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Amazon retaliated after employee walkout over the return-to-office policy, NLRB lawyers say

Illustration showing Amazon’s logo on a black, orange, and tan background, formed by outlines of the letter “A.”
Illustration by Alex Castro / The Verge

The National Labor Relations Board has filed a complaint against Amazon in Seattle that alleges the company “unlawfully disciplined and terminated an employee” after they assisted in organizing walkouts last May in protest of Amazon’s new return-to-work directives, issued early last year.

In February 2023, Amazon CEO Andy Jassy sent an email to the company’s staff outlining new return-to-work guidelines. Previously, individual teams within the company could decide where employees were expected to work, but Jassy’s email revealed that starting on May 1st, 2023, most Amazon employees were expected to work from the office at least three days per week. (Some roles, such as salespeople and customer support, were exempted.)

In response, thousands of Amazon employees signed petitions against the new mandate and staged a walkout several months later. Despite the protests and pushback, according to a report by Insider, in a meeting in early August 2023, Jassy reaffirmed the company’s commitment to employees returning to the office for the majority of the week.

The NLRB complaint alleges Amazon “interrogated” employees about the walkout using its internal Chime system. The employee was first put on a performance improvement plan by Amazon following their organizing efforts for the walkout and later “offered a severance payment of nine weeks’ salary if the employee signed a severance agreement and global release in exchange for their resignation.”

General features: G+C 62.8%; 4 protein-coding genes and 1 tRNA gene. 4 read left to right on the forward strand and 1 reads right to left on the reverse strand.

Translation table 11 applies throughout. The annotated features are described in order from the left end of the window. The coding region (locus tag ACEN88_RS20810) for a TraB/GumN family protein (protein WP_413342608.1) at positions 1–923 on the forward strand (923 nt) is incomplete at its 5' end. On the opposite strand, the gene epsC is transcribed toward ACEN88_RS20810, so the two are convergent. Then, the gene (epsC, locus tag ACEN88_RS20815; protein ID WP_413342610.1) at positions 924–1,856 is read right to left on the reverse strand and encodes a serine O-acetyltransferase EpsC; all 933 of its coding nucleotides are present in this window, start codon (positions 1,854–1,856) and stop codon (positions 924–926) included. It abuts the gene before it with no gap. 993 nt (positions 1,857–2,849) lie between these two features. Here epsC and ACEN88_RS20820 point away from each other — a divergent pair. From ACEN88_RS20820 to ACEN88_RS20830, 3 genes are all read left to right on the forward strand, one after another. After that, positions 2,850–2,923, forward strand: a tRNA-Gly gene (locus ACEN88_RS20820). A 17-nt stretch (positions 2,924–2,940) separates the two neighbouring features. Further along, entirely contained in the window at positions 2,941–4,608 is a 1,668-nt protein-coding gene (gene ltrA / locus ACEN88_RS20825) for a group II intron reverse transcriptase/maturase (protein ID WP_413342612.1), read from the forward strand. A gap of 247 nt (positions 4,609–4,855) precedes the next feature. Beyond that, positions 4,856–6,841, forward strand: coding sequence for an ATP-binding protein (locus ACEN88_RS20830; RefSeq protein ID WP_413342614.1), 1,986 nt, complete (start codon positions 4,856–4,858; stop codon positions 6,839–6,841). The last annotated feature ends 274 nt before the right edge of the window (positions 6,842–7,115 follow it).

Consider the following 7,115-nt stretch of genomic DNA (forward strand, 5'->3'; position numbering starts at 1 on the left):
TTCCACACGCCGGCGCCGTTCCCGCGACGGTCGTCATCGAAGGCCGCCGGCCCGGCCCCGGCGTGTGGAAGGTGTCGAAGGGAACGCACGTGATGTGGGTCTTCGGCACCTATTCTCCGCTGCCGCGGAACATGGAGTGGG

According to the NLRB’s lawyers, all of that was because the employee engaged in organizing, and the retaliation was intended to discourage “…protected, concerted activities.”

The name of the employee in the NLRB complaint is redacted. Last year, The Seattle Times profiled one of the walkout organizers, who was — after the walkout — put on a performance improvement plan that the paper describes as “known for being nearly impossible to escape.” A detail describing how investigators questioned this particular person over allegedly encouraging other employees “to be angry at Amazon” is mentioned both in the complaint and in the article.

The NLRB’s general counsel is seeking several different forms of remediation from Amazon, including reimbursement for the employee’s “financial harms and search-for-work and work related expenses,” a letter of apology, and a “Notice to Employees” that must be physically posted at the company’s facilities across the country, distributed electronically, and read by an Amazon rep at a recorded videoconference. The contents of the “Notice to Employees” was not specified.

Amazon responded to the NLRB’s complaint today, and Brad Glasser, an Amazon spokesperson, shared the following statement with The Verge:

“The facts of this situation are clear and have nothing to do with whether this former employee opposed our return-to-office guidance. She consistently underperformed over a period of nearly a year and repeatedly failed to deliver on projects she was assigned. Despite extensive support and coaching, the former employee was unable to improve her performance and chose to leave the company.”

If Amazon and the employee do not settle, a hearing is planned with an NLRB Administrative Law Judge (ALJ) in Seattle on February 4th, 2025.